Archives

Art Just Became Even More Essential

Coming mere days after the election, the reference to the famous Audre Lorde declaration, “Art gives us tools other than the master’s tools,” felt apropos. The people in the room were ready to hear any message of hope. I was no exception.

Bringing Together Arts and Community Development

Who has been behind the large increase in financial support for and attention to what has been termed "creative placemaking" over the past couple years, and why?

Poem: “Tires Stacked in the Hallways of Civilization”

Yes, Your Honor, there are rodents, said the landlord to the judge, but I let the tenant have a cat. Besides, he stacks his tires in the hallway.

Preserving the Character of Little Tokyo

In the wake of rapid gentrification, an organization in Los Angeles leverages the arts to celebrate a community's rich heritage and keep social equity as a priority. But what is the core character of Little Tokyo?

Poem: “What Must Be Done”

Do not hate them. Do not be angry with them: The real estate agents, appraising the value of other peoples lives, calculating the profit that someone’s home of twenty...

Keeping Your Artists Close to Home

New Orleans relies on its artists as a core part of its economy. What can be done when those artists can no longer afford to call the city home?

Creating Miles of Art in the Mile High City

How a Denver organization intends to create a 9-mile art-, health-, and heritage-themed bike and pedestrian trail that will feature authentic cultural expression.

Exploring Foreclosure Through Art

In Minneapolis and Boston, artists help explore the losses (and gains) of foreclosure with work that supports advocacy and community building.

Affordable Housing and . . . a Museum in Harlem

For over 30 years, Broadway Housing Communities has developed its own formula for meeting the housing needs of West Harlem's lowest-income residents. One of its unorthodox ingredients has been art galleries, and now, there's a children's museum in its newest building.

Poem: “This Yes”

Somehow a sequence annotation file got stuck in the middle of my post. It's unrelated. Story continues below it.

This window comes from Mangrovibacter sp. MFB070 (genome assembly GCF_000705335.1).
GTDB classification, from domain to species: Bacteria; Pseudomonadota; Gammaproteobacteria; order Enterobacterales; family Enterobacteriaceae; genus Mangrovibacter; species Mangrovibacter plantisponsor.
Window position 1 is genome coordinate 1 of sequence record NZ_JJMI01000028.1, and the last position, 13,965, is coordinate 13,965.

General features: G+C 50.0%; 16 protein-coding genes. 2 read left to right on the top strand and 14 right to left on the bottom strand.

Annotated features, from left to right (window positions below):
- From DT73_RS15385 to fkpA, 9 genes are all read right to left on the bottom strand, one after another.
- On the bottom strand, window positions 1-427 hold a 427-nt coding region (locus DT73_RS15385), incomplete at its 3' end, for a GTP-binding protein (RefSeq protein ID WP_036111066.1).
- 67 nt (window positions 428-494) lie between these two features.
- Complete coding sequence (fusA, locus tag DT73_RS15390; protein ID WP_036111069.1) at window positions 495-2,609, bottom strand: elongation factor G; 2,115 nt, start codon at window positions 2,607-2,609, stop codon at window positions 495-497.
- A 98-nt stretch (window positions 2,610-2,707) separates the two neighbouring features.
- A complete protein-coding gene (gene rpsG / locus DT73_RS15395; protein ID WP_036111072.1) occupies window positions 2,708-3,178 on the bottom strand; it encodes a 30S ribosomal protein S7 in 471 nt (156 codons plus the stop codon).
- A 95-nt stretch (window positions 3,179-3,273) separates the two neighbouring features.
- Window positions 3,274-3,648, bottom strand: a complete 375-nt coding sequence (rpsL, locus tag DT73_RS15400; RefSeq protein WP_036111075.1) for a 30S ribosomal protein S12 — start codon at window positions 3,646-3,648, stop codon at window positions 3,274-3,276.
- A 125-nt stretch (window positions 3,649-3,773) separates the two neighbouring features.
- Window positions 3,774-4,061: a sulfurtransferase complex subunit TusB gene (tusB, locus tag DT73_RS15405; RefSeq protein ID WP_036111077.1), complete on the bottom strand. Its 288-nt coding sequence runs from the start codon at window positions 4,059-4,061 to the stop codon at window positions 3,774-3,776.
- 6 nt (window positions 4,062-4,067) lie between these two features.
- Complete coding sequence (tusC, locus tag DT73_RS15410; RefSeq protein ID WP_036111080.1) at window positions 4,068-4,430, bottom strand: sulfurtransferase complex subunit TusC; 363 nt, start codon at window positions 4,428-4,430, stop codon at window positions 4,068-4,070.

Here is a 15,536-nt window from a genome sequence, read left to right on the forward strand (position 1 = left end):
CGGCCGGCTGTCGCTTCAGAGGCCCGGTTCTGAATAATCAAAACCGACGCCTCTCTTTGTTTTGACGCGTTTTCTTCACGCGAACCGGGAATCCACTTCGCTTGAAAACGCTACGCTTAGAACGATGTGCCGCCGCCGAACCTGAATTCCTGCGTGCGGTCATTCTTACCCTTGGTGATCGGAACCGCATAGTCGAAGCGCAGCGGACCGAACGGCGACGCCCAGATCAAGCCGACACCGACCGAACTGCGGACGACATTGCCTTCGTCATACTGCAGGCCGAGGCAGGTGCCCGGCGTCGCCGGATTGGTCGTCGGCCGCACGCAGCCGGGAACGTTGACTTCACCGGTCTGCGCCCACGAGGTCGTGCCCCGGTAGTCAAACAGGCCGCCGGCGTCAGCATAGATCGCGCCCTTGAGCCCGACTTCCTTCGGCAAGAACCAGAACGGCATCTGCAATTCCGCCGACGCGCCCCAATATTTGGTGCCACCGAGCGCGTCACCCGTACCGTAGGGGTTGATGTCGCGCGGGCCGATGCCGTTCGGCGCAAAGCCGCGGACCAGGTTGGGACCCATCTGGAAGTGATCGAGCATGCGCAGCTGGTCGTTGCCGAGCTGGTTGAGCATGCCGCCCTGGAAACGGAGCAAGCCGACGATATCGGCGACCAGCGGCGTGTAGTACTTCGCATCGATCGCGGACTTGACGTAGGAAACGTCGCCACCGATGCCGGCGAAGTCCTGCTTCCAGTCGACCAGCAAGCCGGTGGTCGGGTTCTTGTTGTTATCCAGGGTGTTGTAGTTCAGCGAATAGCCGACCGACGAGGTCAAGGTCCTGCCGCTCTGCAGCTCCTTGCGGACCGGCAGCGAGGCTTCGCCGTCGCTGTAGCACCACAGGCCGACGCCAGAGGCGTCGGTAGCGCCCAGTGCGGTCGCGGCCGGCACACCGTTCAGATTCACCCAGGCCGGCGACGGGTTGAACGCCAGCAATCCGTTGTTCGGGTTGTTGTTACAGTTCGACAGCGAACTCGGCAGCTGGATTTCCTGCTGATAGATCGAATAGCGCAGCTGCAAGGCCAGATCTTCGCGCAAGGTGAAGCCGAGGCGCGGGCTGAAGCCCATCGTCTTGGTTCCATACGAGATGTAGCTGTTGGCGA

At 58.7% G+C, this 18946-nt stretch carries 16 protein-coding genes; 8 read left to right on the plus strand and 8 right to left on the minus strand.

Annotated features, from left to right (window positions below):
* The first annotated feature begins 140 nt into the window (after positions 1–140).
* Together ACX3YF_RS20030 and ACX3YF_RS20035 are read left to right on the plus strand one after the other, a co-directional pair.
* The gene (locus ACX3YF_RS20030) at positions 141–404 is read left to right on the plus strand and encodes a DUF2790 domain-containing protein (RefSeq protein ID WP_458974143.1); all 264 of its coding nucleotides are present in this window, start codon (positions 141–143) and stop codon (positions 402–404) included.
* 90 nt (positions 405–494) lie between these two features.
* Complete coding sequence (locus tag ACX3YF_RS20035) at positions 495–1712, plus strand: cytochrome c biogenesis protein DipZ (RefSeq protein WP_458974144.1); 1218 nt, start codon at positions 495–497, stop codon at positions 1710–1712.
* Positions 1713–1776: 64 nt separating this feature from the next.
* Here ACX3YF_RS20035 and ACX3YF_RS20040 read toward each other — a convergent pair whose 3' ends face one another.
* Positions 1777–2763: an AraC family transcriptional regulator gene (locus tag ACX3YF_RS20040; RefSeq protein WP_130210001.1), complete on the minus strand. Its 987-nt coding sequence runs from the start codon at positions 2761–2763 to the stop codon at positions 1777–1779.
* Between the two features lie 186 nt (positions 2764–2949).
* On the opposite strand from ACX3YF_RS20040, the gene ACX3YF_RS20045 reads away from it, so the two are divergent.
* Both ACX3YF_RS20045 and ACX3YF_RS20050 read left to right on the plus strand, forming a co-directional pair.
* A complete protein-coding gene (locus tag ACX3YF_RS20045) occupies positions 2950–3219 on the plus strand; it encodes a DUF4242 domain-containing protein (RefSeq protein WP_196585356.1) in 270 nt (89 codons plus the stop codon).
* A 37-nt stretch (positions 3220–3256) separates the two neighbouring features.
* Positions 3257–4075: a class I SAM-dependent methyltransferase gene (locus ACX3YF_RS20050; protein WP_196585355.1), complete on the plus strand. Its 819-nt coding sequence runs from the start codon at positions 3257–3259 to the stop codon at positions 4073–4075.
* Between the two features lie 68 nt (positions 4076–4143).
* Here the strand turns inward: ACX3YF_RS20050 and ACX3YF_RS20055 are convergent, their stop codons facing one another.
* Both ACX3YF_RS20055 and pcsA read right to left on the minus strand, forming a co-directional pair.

When the federal government required the mills of Cohoes to hire “colored” workers or lose war contracts, the mills relented but Cohoes maintained its segregation. Workers of color settled across the river in North Troy.

A Tale of Two Murals in Albany

Having had the experience of public art with no public involvement, a community organization set out to show there could be another way.

Working with Local Artists

In response to an influx of high-profile street art, one Brooklyn community development organization decided to invest in homegrown art and artists, and learn how to support them.

Poetry on the Panel

Attendees at the 2015 PolicyLink Equity Summit experienced something unexpected when they walked into many of the panels and workshops: a poetry performance.

Interview with Rip Rapson, president and CEO of the Kresge Foundation

If you look at what Rip Rapson has accomplished and the insight he brings to his current work, you'll get a much better picture of who he is and the challenging work he spearheads at the Kresge Foundation.

Flipping the Script

A nonprofit forgoes the typical community meeting for a "living charrette," which leads to greater neighborhood feedback about a proposed 24-acre development in Austin, Texas.

A Resource for Well-Meaning Landlords

When I picked up Peter Shapiro’s book, The Good Landlord: A Guide to Making a Profit While Making a Difference, my first thought was, “What happens when you can’t do both, or have to choose one over the other?”

Q: Is scattered-site rehab always more expensive than new construction?

A: No! A long-running program in Philadelphia is showing that scattered site rehab can be cheaper and have a larger revitalizing effect at the same time.